Read as Mike “The Truth” Williams talks about his career as a Polygraph Examiner.

What do you do for a living?

I’m a Forensic Psychophysiological Detector of Deception also known as a Polygraph Examiner, commonly called a Lie Detector.

How would you describe what you do?

I give people, who are accused of wrong-doing, the opportunity to clear their names.

What does your work entail?

A Polygraph Exam consists of 4 parts: First is the Pre-examination interview. Second is the Practice Test. Third is the actual test. Fourth is the Post test interview.

What’s a typical work week like?

It depends on how many exams I have to give. The law states that a Polygraph Examiner cannot administer more than 3 polygraphs per day. That’s because each Polygraph take 3-4 hours to conduct.

How did you get started?

I was a Special Agent in the US Army’s Criminal Investigations Division (CID). It’s like the Army’s version of the FBI. After I got out of the Army, my best friend and I started a Private Detective Agency. We both went to Polygraph School and became certified.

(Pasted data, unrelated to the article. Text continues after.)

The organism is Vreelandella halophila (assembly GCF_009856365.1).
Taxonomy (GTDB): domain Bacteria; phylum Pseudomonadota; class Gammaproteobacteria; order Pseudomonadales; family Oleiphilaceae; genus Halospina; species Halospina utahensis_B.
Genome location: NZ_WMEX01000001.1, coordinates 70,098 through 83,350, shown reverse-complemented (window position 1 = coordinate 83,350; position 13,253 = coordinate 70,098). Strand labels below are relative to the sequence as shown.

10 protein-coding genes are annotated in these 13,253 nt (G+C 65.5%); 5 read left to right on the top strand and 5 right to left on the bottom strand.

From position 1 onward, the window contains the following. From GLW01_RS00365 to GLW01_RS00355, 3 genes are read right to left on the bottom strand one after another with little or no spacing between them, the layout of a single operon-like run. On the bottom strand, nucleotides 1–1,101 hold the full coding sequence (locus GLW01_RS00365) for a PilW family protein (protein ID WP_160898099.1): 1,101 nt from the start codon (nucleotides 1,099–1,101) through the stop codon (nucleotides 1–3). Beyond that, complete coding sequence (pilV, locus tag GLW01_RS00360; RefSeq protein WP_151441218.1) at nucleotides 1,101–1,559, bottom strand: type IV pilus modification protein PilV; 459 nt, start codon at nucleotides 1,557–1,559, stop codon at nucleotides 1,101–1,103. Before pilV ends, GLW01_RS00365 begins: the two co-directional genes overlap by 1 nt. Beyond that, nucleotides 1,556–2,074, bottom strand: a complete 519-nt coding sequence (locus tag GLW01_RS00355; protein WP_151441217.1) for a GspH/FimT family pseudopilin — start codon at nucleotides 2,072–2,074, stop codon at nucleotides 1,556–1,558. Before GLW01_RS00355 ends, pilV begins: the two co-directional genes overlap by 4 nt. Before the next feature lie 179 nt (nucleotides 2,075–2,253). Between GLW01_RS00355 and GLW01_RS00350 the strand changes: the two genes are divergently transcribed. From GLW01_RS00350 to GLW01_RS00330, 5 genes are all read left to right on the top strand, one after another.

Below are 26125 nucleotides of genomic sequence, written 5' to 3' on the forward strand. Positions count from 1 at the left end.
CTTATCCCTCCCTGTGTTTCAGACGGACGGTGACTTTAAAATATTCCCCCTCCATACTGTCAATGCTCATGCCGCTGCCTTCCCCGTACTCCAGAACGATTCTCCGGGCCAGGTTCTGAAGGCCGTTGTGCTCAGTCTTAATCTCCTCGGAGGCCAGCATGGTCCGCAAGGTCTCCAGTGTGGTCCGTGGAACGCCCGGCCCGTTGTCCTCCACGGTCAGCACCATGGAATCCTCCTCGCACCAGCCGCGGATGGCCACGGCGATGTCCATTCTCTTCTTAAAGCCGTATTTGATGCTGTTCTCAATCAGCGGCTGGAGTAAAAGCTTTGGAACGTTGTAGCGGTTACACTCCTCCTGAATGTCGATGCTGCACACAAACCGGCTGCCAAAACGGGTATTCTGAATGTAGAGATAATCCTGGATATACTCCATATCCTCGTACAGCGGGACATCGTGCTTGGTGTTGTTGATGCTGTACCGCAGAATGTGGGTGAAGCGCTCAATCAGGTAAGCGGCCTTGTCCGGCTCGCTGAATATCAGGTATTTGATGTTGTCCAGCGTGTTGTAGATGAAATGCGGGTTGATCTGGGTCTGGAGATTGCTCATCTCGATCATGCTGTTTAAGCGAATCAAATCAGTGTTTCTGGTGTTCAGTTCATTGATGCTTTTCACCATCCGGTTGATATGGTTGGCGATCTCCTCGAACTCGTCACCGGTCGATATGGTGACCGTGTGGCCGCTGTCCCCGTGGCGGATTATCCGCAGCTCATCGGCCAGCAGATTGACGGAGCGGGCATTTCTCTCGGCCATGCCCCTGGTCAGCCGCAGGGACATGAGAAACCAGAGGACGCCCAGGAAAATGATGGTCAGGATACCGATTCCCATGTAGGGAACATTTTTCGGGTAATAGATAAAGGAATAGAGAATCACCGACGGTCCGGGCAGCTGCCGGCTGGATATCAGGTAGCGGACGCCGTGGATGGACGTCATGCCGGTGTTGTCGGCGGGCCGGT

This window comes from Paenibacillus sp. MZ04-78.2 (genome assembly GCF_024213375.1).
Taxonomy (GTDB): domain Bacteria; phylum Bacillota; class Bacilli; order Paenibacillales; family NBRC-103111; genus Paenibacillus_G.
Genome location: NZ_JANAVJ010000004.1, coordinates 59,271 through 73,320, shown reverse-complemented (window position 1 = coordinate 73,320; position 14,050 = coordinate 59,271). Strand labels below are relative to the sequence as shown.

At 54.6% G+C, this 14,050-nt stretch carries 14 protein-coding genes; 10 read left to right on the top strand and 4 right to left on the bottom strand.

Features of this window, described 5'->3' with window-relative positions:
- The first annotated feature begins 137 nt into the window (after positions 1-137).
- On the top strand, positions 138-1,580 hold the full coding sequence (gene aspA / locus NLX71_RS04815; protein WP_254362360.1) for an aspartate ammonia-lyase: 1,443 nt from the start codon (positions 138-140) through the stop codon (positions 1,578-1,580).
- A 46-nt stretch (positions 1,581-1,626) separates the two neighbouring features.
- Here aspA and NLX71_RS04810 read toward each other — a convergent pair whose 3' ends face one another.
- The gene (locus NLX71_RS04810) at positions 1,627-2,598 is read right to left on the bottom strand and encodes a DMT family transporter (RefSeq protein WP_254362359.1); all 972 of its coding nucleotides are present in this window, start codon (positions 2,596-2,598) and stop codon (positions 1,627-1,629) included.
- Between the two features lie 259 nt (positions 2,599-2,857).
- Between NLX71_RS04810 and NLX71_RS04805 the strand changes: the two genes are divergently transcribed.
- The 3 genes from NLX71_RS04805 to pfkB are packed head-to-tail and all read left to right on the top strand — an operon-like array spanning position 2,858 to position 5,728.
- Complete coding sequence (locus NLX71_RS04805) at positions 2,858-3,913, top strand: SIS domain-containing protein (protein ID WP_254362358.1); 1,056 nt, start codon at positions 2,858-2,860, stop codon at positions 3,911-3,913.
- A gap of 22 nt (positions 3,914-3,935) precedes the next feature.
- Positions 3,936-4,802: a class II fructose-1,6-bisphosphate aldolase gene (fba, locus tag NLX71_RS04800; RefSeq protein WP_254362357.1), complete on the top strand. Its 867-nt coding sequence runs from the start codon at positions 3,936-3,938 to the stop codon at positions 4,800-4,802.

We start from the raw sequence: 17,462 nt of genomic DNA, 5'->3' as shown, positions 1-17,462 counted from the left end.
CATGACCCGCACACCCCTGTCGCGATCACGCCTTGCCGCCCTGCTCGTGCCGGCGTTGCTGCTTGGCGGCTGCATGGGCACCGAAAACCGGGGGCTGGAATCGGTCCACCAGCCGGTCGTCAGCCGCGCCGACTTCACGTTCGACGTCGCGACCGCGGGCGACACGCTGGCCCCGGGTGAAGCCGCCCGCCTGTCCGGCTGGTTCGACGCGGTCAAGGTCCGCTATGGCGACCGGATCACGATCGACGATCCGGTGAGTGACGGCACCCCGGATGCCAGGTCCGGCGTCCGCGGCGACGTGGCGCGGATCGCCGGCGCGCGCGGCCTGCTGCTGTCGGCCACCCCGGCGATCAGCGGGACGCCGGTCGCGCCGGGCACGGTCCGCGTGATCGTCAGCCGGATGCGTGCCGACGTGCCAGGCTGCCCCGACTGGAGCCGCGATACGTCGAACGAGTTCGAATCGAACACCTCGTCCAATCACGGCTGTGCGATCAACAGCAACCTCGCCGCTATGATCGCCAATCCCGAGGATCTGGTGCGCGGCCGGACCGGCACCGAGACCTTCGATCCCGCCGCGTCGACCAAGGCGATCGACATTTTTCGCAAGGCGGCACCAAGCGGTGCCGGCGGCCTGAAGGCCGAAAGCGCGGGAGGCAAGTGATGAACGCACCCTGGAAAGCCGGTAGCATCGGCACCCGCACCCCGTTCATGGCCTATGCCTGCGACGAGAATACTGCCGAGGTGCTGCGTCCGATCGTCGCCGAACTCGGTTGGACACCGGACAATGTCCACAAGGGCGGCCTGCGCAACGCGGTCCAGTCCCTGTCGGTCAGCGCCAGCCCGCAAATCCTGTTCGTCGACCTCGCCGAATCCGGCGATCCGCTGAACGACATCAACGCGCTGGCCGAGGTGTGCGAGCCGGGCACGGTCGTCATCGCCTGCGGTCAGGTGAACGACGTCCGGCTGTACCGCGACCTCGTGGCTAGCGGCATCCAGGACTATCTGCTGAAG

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What do you like about what you do?

I get to help people clear their names and/or I get to put criminals behind bars. It’s a win-win situation for me. I either help a person or I help society.

What do you dislike?

People’s misconceptions about Polygraphs. They think it’s either some “magic box” or a “Jack-in-the-Box”. But here’s the biggest misconception…”…lie detectors are NOT admissible in court. Truth is, they are admissible in 38 states and in all states if both the prosecution and the defense agree to admit the results.

How do you make money/or how are you compensated?

As an Independent Polygraph Examiner, you only get paid when you work. It is based on the complexity of the subject. A domestic or work related exam is about $400 dollars. A criminal exam is about $600. My clients are Defense attorneys, business owners, divorce lawyers and law enforcement agencies looking for independent examiners.

How much money do you make?

About $75,000 a year.

How much money do you make starting out?

About $30,000 a year.

What education or skills are needed to do this?